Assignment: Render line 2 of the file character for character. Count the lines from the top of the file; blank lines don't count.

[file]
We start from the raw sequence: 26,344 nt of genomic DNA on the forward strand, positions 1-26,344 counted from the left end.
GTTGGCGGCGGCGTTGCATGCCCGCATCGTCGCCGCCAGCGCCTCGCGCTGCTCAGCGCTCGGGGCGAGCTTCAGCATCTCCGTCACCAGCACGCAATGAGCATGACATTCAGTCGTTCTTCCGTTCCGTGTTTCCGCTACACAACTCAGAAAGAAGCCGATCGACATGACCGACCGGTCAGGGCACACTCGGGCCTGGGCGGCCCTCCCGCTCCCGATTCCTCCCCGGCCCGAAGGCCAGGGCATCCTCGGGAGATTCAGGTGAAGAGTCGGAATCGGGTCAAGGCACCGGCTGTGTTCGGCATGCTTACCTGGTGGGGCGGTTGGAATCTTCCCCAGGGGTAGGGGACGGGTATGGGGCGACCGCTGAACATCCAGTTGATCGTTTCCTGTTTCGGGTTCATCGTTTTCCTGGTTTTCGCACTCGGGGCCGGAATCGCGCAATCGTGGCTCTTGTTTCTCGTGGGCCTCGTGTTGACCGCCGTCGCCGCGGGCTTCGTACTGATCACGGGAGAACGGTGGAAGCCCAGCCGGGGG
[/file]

GTTGGCGGCGGCGTTGCATGCCCGCATCGTCGCCGCCAGCGCCTCGCGCTGCTCAGCGCTCGGGGCGAGCTTCAGCATCTCCGTCACCAGCACGCAATGAGCATGACATTCAGTCGTTCTTCCGTTCCGTGTTTCCGCTACACAACTCAGAAAGAAGCCGATCGACATGACCGACCGGTCAGGGCACACTCGGGCCTGGGCGGCCCTCCCGCTCCCGATTCCTCCCCGGCCCGAAGGCCAGGGCATCCTCGGGAGATTCAGGTGAAGAGTCGGAATCGGGTCAAGGCACCGGCTGTGTTCGGCATGCTTACCTGGTGGGGCGGTTGGAATCTTCCCCAGGGGTAGGGGACGGGTATGGGGCGACCGCTGAACATCCAGTTGATCGTTTCCTGTTTCGGGTTCATCGTTTTCCTGGTTTTCGCACTCGGGGCCGGAATCGCGCAATCGTGGCTCTTGTTTCTCGTGGGCCTCGTGTTGACCGCCGTCGCCGCGGGCTTCGTACTGATCACGGGAGAACGGTGGAAGCCCAGCCGGGGG